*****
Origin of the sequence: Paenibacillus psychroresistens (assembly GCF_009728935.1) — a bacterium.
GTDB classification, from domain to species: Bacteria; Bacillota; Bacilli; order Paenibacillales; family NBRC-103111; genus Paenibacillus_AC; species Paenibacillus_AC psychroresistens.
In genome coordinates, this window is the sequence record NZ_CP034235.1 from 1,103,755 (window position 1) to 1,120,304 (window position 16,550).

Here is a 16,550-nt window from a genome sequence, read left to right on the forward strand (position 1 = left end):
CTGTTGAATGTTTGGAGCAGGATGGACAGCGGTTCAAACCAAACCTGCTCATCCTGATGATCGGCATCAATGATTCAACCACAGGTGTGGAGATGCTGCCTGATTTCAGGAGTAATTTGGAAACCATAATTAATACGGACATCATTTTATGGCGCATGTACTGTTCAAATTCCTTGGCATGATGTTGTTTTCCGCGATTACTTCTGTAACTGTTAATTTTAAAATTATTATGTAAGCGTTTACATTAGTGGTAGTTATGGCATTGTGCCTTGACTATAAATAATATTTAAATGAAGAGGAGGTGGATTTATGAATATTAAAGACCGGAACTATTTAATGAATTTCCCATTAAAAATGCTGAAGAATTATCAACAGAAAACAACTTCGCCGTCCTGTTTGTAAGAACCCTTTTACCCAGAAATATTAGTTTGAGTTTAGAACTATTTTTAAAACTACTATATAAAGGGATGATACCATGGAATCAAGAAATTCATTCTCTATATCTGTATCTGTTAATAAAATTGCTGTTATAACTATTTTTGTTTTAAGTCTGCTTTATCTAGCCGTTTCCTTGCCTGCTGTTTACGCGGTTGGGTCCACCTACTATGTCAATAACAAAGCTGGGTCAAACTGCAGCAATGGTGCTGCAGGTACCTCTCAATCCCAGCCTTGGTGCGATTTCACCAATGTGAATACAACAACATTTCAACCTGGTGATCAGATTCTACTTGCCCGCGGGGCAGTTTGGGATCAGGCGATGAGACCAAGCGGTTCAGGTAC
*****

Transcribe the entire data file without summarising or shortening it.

Origin of the sequence: Paenibacillus psychroresistens (assembly GCF_009728935.1) — a bacterium.
GTDB classification, from domain to species: Bacteria; Bacillota; Bacilli; order Paenibacillales; family NBRC-103111; genus Paenibacillus_AC; species Paenibacillus_AC psychroresistens.
In genome coordinates, this window is the sequence record NZ_CP034235.1 from 1,103,755 (window position 1) to 1,120,304 (window position 16,550).

Here is a 16,550-nt window from a genome sequence, read left to right on the forward strand (position 1 = left end):
CTGTTGAATGTTTGGAGCAGGATGGACAGCGGTTCAAACCAAACCTGCTCATCCTGATGATCGGCATCAATGATTCAACCACAGGTGTGGAGATGCTGCCTGATTTCAGGAGTAATTTGGAAACCATAATTAATACGGACATCATTTTATGGCGCATGTACTGTTCAAATTCCTTGGCATGATGTTGTTTTCCGCGATTACTTCTGTAACTGTTAATTTTAAAATTATTATGTAAGCGTTTACATTAGTGGTAGTTATGGCATTGTGCCTTGACTATAAATAATATTTAAATGAAGAGGAGGTGGATTTATGAATATTAAAGACCGGAACTATTTAATGAATTTCCCATTAAAAATGCTGAAGAATTATCAACAGAAAACAACTTCGCCGTCCTGTTTGTAAGAACCCTTTTACCCAGAAATATTAGTTTGAGTTTAGAACTATTTTTAAAACTACTATATAAAGGGATGATACCATGGAATCAAGAAATTCATTCTCTATATCTGTATCTGTTAATAAAATTGCTGTTATAACTATTTTTGTTTTAAGTCTGCTTTATCTAGCCGTTTCCTTGCCTGCTGTTTACGCGGTTGGGTCCACCTACTATGTCAATAACAAAGCTGGGTCAAACTGCAGCAATGGTGCTGCAGGTACCTCTCAATCCCAGCCTTGGTGCGATTTCACCAATGTGAATACAACAACATTTCAACCTGGTGATCAGATTCTACTTGCCCGCGGGGCAGTTTGGGATCAGGCGATGAGACCAAGCGGTTCAGGTAC